So for this week, I am going to do a little blog that might end up being a little history lesson about the history of the village of Herkimer in light of the fact that this past Wednesday, the Historical Society unveiled their latest exhibit commemorating the 100th anniversary of the great Herkimer Flood of 1910 that left one person dead and about a million dollars (by 1910 figures) in property damage.
It all started February 28, 1910 after the area had a fairly decent winter and the weather had started to melt some of the ice and snow. That combined with a heavy rain caused ice to jam up the West Canada Creek, causing water from there to flood into a Hydraulic Canal that existed in Herkimer at that time and was the source of the town’s power. As a result, the water overflowed from the canal into the town.
Many of the streets as well as the railroad tracks were buried under two to three feet of water which made the streets impassable except by boat or canoe. Basements of houses were buried under 6 to 7 feet of water. Many homes were destroyed. Businesses were flooded and the local newspaper, the Herkimer Telegram was shut down. The electric trolleys were shut down and replaced with horses. And as I said before, only one person was killed after being hit by a flying piece of ice while railroad workers were trying to use dynamite to blow up a huge chunk of ice that was blocking the railroad tracks.
The flood also attracted curious people from all around, even though the crowds that came for the flood were not as big as the crowds that came to Herkimer for Chester Gillette’s murder trial four years earlier in which the crowds contained people from as far as New York City. One man even made money by conducting tours of a house that was tipped on its side by the flood.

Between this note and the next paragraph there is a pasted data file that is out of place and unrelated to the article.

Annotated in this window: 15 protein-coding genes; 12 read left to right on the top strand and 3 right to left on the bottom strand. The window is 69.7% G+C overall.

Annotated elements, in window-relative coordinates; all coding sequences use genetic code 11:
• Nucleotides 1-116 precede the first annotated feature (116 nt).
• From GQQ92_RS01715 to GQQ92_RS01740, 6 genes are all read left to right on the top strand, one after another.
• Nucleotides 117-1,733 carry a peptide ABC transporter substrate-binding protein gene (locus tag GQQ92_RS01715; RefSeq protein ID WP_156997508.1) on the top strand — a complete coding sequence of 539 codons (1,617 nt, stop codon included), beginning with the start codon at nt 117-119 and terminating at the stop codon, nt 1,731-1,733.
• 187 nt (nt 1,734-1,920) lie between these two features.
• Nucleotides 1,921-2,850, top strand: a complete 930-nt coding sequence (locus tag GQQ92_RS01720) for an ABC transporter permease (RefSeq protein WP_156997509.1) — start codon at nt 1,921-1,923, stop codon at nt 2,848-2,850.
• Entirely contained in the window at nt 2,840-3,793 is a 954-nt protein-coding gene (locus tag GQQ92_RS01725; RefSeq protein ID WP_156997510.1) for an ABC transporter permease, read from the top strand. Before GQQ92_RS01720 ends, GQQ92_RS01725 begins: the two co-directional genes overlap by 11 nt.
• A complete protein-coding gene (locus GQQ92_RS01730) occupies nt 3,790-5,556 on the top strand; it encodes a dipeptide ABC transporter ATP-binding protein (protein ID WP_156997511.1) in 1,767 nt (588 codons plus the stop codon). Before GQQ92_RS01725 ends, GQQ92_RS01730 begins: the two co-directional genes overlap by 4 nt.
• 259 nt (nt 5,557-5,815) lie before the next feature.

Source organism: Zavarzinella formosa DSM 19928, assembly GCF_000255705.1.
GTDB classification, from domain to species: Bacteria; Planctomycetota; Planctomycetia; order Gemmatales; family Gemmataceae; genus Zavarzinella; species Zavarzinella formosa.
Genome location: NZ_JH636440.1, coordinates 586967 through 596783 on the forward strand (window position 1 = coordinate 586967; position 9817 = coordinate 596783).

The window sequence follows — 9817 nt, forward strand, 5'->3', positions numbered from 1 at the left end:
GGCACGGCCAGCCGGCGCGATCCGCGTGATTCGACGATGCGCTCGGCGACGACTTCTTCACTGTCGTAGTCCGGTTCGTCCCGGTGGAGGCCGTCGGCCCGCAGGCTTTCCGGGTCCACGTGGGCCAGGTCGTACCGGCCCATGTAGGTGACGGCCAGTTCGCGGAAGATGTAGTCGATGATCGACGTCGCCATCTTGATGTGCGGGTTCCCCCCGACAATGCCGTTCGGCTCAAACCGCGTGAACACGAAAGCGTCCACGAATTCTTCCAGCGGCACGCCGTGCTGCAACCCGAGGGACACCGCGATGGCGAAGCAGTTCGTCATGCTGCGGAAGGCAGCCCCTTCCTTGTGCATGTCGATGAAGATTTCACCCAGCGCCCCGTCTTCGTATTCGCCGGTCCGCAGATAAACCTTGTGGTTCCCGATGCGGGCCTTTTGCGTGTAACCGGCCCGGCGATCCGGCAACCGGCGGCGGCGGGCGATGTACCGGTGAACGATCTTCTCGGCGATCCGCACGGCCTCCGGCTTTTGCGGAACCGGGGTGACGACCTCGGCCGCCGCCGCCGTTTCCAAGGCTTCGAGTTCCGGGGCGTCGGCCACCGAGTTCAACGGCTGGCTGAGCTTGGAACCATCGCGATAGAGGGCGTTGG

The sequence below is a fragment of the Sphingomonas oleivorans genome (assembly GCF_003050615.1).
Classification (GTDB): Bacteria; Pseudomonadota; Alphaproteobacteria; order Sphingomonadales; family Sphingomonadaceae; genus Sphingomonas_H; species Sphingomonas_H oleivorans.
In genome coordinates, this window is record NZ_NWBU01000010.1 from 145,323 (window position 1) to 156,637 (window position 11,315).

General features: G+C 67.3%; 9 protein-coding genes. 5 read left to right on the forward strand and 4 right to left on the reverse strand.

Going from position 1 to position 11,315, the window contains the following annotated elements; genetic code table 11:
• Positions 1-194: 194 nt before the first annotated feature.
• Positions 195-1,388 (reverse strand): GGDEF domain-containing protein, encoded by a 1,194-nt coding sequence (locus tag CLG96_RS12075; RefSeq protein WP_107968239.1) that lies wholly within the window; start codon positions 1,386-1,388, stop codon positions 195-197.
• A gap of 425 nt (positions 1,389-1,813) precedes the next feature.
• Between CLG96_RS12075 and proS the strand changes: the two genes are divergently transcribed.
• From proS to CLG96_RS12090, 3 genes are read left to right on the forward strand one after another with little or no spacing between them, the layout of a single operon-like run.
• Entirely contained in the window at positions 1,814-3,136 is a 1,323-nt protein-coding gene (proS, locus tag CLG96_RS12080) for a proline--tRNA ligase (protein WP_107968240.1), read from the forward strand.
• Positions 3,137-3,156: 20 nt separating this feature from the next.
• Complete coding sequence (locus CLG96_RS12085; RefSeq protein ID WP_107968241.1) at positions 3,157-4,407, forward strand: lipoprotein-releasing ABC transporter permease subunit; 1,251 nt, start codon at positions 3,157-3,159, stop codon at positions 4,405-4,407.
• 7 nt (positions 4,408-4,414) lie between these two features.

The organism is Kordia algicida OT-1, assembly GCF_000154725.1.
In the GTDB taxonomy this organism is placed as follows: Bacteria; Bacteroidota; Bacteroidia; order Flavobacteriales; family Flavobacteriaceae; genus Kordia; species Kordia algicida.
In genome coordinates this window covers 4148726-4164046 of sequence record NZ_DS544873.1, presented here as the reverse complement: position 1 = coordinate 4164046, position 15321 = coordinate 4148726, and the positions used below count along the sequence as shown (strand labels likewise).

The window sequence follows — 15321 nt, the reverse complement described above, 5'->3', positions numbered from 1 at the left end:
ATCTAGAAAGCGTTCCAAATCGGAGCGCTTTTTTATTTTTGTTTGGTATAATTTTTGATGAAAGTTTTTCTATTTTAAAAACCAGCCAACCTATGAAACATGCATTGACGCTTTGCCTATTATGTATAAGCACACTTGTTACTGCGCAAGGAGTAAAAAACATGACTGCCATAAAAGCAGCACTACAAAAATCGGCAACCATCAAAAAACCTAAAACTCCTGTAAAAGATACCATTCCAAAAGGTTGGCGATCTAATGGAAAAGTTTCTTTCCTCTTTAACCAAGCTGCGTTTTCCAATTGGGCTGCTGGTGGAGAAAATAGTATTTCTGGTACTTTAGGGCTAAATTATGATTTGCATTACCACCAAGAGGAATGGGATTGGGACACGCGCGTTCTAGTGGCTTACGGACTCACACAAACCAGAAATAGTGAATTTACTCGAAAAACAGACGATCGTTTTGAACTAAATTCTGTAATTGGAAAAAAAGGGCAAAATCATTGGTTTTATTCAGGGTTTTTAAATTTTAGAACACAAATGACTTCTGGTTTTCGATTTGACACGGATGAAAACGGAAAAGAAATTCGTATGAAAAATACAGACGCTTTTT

All in all, this is one of the big examples of how a community came together and overcame a natural disaster which is to date, the worst natural disaster ever to affect the village of Herkimer. The flood only lasted for five days and by March 5, the flood waters started to recede. Only 200 houses survived the flood and many of those houses are still here to this day. Of course Herkimer and its surrounding areas would go on to have many more floods, the most recent one being in Dolgeville four years ago. However none of them were as bad as the one in 1910.
And this centennial commemoration could not have come at a better time especially when another major disaster is affecting the country and of course I am talking about the BP oil spill in the Gulf.
Ironically, when I was going to a presentation on this at the Historical Society Wednesday night, it was starting to pour outside and I was caught in it. However, luckily I was right at the Historical Society when the rain really started coming down. Thankfully, there was no flooding.
So there you go. Another historic event that happened in Herkimer brought to you courtesy of your friendly neighborhood Blackcatloner.